We've put in a simple turn-in-and-catch by our WB.  Trouble is, he then turns out to run (continuing his pivot), and the defense is on top of him in both our practice and scrimmages  But it's an easy completion.  The footwork is outside foot 1 step downfield, plant and pivot on it inside.

It replaced a quick out to the WB.  The trouble with that one was that although it was almost as easy a completion and he was downfield (about a yard), he then fell down nearly every time.

You say your QB doesn't have a great arm.  Does your HB have any arm?  See if he can hit any passes off sweep action.  Also back where I coached in 2010, our throwback screen to the QB off sweep action was a killer.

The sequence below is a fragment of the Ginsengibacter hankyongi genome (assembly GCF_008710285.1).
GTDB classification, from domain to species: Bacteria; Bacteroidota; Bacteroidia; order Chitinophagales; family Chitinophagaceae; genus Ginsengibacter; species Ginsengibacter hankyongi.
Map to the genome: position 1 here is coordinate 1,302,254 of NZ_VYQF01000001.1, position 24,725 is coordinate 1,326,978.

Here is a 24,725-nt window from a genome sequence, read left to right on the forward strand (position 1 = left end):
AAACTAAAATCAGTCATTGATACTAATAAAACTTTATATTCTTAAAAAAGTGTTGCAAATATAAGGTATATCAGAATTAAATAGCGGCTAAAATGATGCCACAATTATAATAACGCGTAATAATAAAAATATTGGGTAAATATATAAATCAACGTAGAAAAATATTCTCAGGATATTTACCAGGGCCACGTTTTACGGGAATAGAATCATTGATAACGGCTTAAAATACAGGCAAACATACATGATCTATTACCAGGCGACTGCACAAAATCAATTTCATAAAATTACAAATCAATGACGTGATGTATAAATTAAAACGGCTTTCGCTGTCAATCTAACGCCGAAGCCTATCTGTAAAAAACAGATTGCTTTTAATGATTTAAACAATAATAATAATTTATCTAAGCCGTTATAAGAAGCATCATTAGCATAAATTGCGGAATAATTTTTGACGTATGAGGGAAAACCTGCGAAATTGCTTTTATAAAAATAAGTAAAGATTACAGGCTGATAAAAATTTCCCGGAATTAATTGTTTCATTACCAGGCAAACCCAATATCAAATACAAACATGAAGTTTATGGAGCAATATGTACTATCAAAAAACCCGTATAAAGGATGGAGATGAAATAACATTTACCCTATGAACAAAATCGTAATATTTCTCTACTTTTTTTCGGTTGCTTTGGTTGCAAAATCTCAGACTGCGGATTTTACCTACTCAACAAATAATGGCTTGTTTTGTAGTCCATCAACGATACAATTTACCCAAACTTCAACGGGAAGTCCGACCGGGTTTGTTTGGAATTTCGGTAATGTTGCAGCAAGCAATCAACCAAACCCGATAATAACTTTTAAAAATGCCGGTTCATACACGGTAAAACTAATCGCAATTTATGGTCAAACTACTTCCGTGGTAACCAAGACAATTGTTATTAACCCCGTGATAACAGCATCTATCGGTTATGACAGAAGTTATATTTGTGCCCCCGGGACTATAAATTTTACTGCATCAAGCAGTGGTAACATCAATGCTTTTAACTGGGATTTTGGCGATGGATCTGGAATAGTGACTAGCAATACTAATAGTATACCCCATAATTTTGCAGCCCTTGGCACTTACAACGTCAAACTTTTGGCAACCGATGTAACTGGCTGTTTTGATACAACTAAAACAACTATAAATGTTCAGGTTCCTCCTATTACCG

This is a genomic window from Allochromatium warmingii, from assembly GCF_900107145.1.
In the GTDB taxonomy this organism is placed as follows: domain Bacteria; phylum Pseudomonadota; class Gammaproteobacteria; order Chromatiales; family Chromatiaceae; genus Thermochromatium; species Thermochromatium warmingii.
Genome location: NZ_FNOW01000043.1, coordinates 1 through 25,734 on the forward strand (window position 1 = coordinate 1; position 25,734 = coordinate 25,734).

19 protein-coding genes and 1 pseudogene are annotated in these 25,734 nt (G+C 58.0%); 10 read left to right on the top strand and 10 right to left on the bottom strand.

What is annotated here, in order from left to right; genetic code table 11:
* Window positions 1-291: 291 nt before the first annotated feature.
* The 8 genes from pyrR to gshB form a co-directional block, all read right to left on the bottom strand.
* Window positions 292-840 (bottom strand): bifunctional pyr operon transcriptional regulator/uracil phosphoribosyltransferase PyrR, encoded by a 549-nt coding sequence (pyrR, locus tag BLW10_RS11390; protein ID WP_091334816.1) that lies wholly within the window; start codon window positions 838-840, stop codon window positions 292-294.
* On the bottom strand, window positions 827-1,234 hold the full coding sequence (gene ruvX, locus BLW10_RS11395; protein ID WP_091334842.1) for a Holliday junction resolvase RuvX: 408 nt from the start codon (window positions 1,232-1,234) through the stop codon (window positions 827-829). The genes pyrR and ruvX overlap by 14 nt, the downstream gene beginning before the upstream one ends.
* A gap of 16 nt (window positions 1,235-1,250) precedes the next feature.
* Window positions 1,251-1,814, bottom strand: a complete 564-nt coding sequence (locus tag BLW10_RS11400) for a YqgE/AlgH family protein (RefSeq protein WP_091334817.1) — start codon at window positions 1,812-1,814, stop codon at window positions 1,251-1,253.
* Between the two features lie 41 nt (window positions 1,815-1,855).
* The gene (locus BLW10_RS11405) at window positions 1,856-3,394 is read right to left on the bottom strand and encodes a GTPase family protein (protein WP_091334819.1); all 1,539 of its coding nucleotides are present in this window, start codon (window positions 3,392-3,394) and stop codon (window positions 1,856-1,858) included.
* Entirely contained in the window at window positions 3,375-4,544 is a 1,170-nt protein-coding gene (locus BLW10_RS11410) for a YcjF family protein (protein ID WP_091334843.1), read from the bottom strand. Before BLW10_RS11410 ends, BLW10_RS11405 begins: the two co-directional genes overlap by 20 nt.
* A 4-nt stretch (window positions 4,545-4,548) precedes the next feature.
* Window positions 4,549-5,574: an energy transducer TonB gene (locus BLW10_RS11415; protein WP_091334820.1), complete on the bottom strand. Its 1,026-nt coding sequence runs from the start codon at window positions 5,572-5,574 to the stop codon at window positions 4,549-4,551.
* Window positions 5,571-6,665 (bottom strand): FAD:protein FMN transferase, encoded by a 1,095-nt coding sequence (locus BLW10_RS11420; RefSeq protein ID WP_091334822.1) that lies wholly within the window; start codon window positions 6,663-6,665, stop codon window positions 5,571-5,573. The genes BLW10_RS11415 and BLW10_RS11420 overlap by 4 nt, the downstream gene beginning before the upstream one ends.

This post was modified 2 weeks ago by Bob Goodman

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Bob Goodman
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Another we've put in has the WB pick inside while the TE runs an out.


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ZACH
 ZACH
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I try to have route packages for man and zone.  We haven't faced a 2 high team in over 8 years so it's single high off man/ cover 3.  

From there I try to have very high percentage routes like drag/corner/flat/seam from the interior and hook/ slant / go route on the outside.  

10 and under the seam and slant are our favorites/ older it's the drag and flat from backfield.  

All packages are designed like dcwt pass (1,2,3 open) under 10 and 2 reads older.  If I can ever get an easy way to RPO with more than slant and seam we will do that.

Hope this helps

I can explain it to you, I can't understand if for you.